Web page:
SHOW: Can You Say Saskatchewaaan?
VENUE: Unitarian Centre, College and Angus
SCHEDULE: Monday 5 July 5:15, Tuesday 6 July 7:15
Since the establishment of the Edinburgh Fringe Festival in 1947, fringe theater has been defined as something that is edgy, challenging to the audience, and unconventional. Can You Say Saskatchewan is none of these. And it‘s not any good, either. There are some people who would enjoy having coffee with grumpy old coots at the seniors’ home when the pension cheque comes through, but this one-man show won’t appeal to anyone else, and it’s probably better suited for the Abernethy Dinner Theatre than a fringe festival.

The author, Vincent Murphy, wants to compose a love letter to this province, so he fires up the W.O Mitchell Memorial Saskatchewan Cultural Stereotype Spin-O-Meter. Half senile old farts? Check. Long lectures about the etiquette of driving on gravel roads and correction lines? Check. RIDERRRRSSSSS!!!!!? You guessed it. Bathetic testimonials about life in this province, combined with vaguely-defined xenophobia against not only ‘outsiders’ but also anyone not capable of appreciating this life? As if you had to ask. Jokes that made their last appearance in “Laughter, the Best Medicine,” in the October 1965 edition of the Readers’ Digest? You get the idea.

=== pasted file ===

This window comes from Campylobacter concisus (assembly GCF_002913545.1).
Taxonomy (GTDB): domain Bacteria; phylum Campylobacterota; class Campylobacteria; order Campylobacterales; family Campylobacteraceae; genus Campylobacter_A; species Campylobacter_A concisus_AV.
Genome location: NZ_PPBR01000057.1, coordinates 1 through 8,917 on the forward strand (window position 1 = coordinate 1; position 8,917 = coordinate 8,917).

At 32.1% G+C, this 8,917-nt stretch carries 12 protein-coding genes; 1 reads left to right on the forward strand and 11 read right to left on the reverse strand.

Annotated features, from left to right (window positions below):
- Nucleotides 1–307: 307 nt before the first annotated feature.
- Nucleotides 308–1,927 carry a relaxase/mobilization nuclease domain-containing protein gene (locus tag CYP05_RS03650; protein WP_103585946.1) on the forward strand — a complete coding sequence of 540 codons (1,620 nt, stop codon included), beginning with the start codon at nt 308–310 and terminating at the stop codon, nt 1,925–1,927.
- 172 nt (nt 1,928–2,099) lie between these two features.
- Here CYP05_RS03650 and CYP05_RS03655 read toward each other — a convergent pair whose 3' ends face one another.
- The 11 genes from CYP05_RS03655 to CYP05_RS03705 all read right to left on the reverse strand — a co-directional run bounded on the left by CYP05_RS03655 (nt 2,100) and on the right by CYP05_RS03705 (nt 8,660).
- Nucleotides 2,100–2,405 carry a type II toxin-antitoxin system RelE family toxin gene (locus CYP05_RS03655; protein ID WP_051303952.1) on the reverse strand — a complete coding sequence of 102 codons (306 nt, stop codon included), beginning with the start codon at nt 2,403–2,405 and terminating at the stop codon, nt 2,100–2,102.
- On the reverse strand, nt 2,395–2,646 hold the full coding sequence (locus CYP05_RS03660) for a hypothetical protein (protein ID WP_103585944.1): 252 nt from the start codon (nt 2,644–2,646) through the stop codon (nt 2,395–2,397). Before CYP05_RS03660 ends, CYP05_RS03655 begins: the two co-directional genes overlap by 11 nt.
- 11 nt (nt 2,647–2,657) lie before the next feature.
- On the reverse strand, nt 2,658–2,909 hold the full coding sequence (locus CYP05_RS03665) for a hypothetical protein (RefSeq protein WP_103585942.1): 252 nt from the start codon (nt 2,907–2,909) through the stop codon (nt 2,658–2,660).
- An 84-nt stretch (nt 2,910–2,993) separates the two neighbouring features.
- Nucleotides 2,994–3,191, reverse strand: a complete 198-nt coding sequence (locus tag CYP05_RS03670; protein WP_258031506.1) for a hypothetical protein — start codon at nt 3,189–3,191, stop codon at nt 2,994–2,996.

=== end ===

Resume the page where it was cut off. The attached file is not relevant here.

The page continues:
All in all, the play, much like Saskatchewan boosterism during much of the last half of the 20th century, involved feeling smug, without clearly articulating what you had — if anything — to be smug about.

About eight years ago, I had to get an impacted wisdom tooth removed, and in my naivety, I elected to have local anesthesia rather than be totally knocked out. That hour-and a half that it took the dental surgeon to remove the tooth was the longest moments of my life. Until I sat through this play.

Well, the author may have a future in fringe festivals. I could see this as a cult hit at the Edmonton, Toronto, or Vancouver Fringe Festivals. But the audience wouldn’t be laughing with the performer. They would think it’s either performance art, or they would be laughing at the performer.